Certainly Bush himself heard an earful about this on his trip. A "universal concern" he heard from foreigners, the president told us at that long chat session, was that "the United States will not welcome foreign capital … I heard it from entrepreneurs. I've heard it from government leaders. They are concerned about reinvestment of dollars back into the United States."
Some experts think that as long as Washington and other governments don't interfere, the markets will straighten things out. With the dollar so weak, America will turn into an investment haven in 2008, says Moises Naim, the editor of Foreign Policy magazine. "There will be a massive flow of foreigners buying into the U.S., not as supplicants but because it's a bargain place to do business." With these investments being so diverse—it's not just the Japanese this time—America will once again be able to get away with its fiscal irresponsibility and poor savings habits, with little loss of global power. The sovereign wealth funds, after all, still represent only a fraction of overall foreign investment flows.
Perhaps. But other experts, like Kenneth Rogoff of Harvard, a former economist at the International Monetary Fund, suggest that America might suffer a more permanent loss of prestige and power. "There is something deeper going on here. The dollar might never be the same. The U.S. has had an incredible bull run since the mid 1980s. It's been one big, long boom. People have gotten used to it, and it elevated the position of the United States in the world." Today the humiliation of Wall Street because of the subprime scandal "is quite a comeuppance," he says. And Bush's lack of leverage with the Arabs may be symptomatic of a chronic condition.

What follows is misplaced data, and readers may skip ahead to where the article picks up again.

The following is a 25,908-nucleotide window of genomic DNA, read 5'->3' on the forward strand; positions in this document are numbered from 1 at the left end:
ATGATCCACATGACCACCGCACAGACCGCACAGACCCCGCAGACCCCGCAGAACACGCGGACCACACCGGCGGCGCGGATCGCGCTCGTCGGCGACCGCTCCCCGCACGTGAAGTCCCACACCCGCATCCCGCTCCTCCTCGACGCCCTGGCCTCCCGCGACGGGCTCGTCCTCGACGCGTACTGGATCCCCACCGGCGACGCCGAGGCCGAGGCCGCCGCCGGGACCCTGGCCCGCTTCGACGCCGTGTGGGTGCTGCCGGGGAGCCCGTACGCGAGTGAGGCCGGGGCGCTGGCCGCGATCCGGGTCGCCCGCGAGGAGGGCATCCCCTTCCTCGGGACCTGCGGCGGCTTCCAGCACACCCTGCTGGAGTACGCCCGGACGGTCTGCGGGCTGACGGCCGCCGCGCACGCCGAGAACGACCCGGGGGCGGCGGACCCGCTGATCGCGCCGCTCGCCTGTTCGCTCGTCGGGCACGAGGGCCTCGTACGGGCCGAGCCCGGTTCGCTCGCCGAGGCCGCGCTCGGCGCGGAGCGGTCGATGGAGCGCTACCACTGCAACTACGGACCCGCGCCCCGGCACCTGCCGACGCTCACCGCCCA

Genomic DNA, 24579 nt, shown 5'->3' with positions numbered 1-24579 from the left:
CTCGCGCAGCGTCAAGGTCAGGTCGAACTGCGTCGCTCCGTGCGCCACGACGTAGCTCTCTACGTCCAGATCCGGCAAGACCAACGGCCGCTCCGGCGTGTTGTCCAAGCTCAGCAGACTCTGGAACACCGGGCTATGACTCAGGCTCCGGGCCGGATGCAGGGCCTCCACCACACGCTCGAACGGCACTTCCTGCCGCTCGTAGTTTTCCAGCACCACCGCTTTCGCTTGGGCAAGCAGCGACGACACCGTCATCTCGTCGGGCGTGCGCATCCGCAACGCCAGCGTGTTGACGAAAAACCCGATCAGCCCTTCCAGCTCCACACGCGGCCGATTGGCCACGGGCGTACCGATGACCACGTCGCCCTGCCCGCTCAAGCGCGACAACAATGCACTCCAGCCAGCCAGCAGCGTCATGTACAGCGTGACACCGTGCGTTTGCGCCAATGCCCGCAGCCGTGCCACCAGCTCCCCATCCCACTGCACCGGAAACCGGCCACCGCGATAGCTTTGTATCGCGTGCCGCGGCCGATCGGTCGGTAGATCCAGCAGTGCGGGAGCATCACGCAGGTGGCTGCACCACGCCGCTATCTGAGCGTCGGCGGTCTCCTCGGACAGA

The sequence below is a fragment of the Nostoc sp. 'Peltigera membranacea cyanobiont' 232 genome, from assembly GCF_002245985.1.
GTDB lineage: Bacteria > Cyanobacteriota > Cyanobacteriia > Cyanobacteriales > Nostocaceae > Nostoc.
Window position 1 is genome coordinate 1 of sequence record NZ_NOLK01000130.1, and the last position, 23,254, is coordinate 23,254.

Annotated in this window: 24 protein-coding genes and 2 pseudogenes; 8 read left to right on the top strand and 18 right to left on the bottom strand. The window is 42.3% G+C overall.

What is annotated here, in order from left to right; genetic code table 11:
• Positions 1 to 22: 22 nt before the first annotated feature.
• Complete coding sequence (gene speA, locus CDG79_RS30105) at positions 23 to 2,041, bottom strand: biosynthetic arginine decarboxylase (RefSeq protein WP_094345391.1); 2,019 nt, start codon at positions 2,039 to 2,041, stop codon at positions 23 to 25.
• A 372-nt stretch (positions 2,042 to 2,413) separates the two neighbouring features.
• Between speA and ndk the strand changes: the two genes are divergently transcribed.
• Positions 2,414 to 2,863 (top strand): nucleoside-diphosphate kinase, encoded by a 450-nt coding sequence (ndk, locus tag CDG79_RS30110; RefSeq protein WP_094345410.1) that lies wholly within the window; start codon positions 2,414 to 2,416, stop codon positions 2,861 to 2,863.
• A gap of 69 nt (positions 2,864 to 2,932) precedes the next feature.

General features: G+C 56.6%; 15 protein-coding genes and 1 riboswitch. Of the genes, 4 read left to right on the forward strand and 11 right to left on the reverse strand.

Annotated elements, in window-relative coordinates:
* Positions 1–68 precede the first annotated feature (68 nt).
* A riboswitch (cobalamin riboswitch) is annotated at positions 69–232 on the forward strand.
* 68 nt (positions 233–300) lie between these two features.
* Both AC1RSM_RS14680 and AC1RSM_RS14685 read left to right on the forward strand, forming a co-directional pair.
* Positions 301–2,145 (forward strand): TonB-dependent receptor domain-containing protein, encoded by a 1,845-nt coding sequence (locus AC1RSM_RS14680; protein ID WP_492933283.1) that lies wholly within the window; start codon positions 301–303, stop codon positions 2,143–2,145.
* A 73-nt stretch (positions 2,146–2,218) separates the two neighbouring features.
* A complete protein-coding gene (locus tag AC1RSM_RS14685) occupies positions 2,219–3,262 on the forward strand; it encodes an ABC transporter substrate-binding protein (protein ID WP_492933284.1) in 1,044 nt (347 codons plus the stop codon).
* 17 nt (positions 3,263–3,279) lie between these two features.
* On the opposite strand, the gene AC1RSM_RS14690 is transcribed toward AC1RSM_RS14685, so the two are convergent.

Many U.S. analysts this week are indulging in a kind of told-you-so triumphalism. They are gleefully pointing out that, contrary to conventional wisdom, the global economy is not in the least "decoupled" from the U.S. market. They say the brief plunge of Europe's and Asia's markets in response to fears of a U.S. recession proves, yet again, that America remains the dominant force on the world stage. The underlying story, however, is that we are out there begging for help on every front. Hillary may consider this pathetic. But whoever wins the White House will be in the same quandary next year.